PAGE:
The Westman Islands’ Puffin Patrol: an Icelandic Tradition

The Puffin Patrol of the Westman Islands

The Puffin Patrol: The Children Who Help Little Pufflings Spread Their Wings

By mid-September, puffins leave their burrows to spend the winter at sea. The large swaths of puffin burrows that spot the Westman island’s cliffside sit empty save for one family member they’ve purposefully left behind…

Puffings (baby puffins) are left unfed to encourage their first flight. Still in an awkward teen stage and lacking the colorful rounded bills of their parents, these ragtag youngsters leave their nest by mid-September in search of food.

The Puffin Patrol: a Seasonal Tradition

The village of Heimaey may be small but it still produces light pollution. The town draws in countless confused pufflings to crash land on its streets. And so, a heartwarming tradition begins.

September in Iceland harkens the noble puffin patrol. The children of Heimaey are protectors of all things helpless and small. With their parents close at hand, the Westman children get to work as the sun sets to twilight. A sort of easter egg hunt begins as bewildered pufflings fly towards town.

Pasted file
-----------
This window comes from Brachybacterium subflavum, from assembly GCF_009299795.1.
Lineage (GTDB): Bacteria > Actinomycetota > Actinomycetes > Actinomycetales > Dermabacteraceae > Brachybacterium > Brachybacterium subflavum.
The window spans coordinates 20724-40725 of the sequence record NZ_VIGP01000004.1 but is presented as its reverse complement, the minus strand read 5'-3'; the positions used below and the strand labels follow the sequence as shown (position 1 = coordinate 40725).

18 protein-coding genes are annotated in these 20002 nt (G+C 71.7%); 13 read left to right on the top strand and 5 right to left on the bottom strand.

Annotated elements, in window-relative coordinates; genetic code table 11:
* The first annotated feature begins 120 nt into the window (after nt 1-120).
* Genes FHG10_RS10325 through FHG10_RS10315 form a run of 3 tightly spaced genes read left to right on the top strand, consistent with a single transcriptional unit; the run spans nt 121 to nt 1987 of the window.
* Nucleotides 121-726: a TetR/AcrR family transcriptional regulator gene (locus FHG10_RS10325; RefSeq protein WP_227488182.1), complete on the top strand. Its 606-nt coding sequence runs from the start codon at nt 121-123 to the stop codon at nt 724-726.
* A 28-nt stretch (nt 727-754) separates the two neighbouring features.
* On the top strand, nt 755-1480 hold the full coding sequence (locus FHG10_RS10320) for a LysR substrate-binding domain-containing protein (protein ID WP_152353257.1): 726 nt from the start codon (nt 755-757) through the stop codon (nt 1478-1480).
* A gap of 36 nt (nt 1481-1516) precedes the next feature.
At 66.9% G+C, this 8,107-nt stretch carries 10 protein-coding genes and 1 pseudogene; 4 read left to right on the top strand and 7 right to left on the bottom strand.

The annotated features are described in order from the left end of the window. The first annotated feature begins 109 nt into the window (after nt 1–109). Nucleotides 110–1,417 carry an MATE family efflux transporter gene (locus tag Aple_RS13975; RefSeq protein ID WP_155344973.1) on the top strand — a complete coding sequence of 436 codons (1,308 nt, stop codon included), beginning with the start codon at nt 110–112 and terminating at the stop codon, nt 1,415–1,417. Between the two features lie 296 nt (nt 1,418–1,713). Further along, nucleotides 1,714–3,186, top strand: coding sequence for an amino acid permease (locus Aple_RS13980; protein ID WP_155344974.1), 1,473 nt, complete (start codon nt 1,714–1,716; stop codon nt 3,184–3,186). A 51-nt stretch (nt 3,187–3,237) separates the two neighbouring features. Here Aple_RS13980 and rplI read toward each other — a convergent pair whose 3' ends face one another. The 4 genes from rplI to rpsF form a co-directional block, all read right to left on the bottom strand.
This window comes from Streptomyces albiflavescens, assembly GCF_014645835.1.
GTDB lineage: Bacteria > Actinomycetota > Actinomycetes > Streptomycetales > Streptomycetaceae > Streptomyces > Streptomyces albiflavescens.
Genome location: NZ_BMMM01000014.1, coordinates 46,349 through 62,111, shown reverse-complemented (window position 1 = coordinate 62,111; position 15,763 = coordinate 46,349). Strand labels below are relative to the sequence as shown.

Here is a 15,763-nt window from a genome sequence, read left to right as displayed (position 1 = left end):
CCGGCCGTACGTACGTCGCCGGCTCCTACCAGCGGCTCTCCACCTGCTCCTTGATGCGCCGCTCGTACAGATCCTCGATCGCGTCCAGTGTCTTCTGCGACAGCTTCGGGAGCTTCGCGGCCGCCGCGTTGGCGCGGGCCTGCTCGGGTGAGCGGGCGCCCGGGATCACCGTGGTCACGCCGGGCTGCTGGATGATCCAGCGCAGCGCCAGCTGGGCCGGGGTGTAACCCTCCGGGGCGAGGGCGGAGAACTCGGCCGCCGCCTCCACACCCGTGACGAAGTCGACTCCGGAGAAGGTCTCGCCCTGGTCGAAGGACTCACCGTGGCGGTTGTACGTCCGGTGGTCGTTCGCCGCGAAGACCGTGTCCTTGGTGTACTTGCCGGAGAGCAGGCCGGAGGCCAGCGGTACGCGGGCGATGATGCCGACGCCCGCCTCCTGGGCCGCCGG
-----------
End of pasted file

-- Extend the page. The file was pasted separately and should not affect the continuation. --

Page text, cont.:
The Sealife Trust

Pufflings are prone to land in the middle of the street and becoming prey to cats, dogs, or cars. The Westman children spend the evenings scooping up the little pufflings and place them in cardboard boxes. Many families will set the birds free near cliff edges. Some, especially if the puffling is badly injured, will bring the little seabirds to the Sealife Trust. If you visit the Sealife Trust in September, you’ll see dozens of pufflings in there. They are fed and treated before being released. If the puffling has notable injuries, they become permanent residents.

A Tradition Rooted in Conservation

While most traditions worldwide have roots in appeasing nature or celebrating its bounty, the Puffin Patrol is the first seasonal celebration of protecting nature. It is not based in fears of nature’s uncontrollable force but in fear of what forces we have caused to control it. At this moment, there are few things that can be done on a global scale to prevent light pollution from hurting various species. But the most beautiful part of this tradition is instilling in young minds the inherent and relentless need to protect the world in which we live.

The Puffin Patrol may be the first conservation tradition but it will not be the last. We can expect to see new conservation efforts crop up with children at the forefront.

Q-Tip: If you are visiting the Westman Islands in September with your car, please choose not to drive in the evening hours. It will give the pufflings and the Puffin Patrol more of a chance!